Nicholas Jason Hangca Page 12 of 15 Academic Writing Sample from Facilitating Independent Study Projects in the Classroom front of his mission doors was a cross his parents had retrieved in Mexico for him to use (See Appendix I). I saw so much excitement in many of my students faces the day they came to school bringing their projects with their mom, dad, brother, or sister. The dioramas accomplished what I set out to do with my students in making meaningful and lasting educational memories. I know my students will remember making their missions in fourth grade. Forging a Personal Connection My students were not only able to make connections at home with the material they were learning in school, but could also apply what they were learning in situations occurring outside of the classroom. One such incident occurred during the time my students were working on their survival picture books. Sixteen of my students chose to research tornadoes for their picture books. On one cloudy day, as we were on our way out to lunch, a mini-tornado struck our school; all of my students went back and connected what they saw to their projects. Harold chose to write about this experience to build on what he had personally seen. His informational picture book on tornadoes turned into his personal account about tornadoes as he wrote, The wind was pushing the trees then my lunch [fell] to the groundall of the dust and [branches] and the leaves (See Appendix J). Harold chose to end his picture book with a caveat about being prepared for tornadoes to come because they can happen anywhere. He also included a section on how to be safe when tornadoes strike. Students, like Harold, used their newfound knowledge to assist them with completing their picture book. When my students applied what they learned in the classroom to an experience outside of the school setting, they gained a deeper foundation for the subject matter.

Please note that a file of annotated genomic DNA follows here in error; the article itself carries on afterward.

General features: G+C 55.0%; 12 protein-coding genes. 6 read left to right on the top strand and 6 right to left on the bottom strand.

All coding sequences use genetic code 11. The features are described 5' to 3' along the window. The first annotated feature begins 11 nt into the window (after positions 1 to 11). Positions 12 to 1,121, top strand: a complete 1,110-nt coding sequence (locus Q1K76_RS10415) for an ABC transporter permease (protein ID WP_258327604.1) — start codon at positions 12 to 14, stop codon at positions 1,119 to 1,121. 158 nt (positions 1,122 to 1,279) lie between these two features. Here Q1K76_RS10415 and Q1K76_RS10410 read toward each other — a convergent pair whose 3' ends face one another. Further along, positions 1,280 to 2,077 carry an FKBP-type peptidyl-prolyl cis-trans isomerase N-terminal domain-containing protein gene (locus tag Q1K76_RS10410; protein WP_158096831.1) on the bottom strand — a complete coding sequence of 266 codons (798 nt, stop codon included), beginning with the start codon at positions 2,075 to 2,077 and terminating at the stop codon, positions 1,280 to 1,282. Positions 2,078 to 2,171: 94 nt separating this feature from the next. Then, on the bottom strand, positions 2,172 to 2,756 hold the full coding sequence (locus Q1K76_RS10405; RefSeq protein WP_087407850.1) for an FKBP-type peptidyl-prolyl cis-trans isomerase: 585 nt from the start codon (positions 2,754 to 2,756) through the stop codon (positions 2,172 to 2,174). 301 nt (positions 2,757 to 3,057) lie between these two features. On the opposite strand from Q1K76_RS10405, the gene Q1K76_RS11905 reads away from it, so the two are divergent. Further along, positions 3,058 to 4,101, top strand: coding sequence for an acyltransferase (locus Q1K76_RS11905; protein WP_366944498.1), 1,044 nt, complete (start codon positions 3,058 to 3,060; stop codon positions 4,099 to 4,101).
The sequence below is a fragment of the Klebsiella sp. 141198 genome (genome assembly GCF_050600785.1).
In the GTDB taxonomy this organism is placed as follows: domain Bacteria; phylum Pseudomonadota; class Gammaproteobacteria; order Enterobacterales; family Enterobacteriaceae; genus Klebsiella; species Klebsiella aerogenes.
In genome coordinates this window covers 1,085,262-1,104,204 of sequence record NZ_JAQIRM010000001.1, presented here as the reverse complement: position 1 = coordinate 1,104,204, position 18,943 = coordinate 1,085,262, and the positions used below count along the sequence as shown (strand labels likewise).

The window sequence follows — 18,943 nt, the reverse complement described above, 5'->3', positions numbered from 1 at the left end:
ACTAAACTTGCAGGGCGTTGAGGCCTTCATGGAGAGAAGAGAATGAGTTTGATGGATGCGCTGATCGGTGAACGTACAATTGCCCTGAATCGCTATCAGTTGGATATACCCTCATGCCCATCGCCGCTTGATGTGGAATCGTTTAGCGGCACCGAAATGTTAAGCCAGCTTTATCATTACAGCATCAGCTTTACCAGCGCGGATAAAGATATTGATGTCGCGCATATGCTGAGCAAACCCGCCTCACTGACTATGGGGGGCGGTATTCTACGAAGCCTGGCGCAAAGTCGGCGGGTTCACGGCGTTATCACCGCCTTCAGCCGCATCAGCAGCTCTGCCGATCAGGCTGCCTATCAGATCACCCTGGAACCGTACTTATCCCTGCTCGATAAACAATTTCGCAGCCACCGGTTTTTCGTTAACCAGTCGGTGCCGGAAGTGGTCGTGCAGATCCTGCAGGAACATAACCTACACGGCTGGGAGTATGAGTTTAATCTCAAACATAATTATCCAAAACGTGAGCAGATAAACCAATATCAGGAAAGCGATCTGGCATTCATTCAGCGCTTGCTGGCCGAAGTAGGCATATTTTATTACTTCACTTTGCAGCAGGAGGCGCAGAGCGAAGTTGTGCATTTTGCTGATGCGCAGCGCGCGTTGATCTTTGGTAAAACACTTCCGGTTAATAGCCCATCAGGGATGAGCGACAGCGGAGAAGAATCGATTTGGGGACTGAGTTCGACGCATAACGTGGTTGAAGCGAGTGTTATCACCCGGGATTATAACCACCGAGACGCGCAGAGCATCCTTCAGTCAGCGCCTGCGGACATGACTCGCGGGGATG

Nicholas Jason Hangca Page 13 of 15 Academic Writing Sample from Facilitating Independent Study Projects in the Classroom The majority of my students had an opportunity to visit Mission San Fernando Rey de Espaa. We had been studying the California Missions the previous week, but by the end of that time, my students were unable to define what a mission was. We were about to embark on the next two projects relating to missions, and I felt like they were destined for disaster if something did not change. The students who went on the field trip were able to expand their knowledge base on the subject of missions. They had a homework assignment the night after the field trip asking students to share the knowledge they gained from going to the mission. My students illustrated the immediate effects of visiting a mission in their homework, claiming missions are places [Indians] lived and used their [tools] that did not have clocks so they used bells (See Appendix K). I was unsure if this knowledge would transfer to their mission projects. When my students responded to the research questions, they could access the information they needed from multiple locations: internet print-outs, field-trip experience, and minimal knowledge acquired from their textbooks. One research question my students had to answer about their mission asked, What is the mission used for today? (See Appendix L). Most of my students were able to answer the question, because they vividly remembered when we stepped foot inside of Mission San Fernandos church and saw firsthand what this one mission was used for now: They use the mission as a church [now]and people come and visit. Students were able to apply their experience to what they were finding out about their own mission. My students also provided unique answers as to how to find out information about missions: looking at the internet, going to the library, looking through my flipbook, or visiting a mission. After having been to a mission, my students were well-equipped to answer questions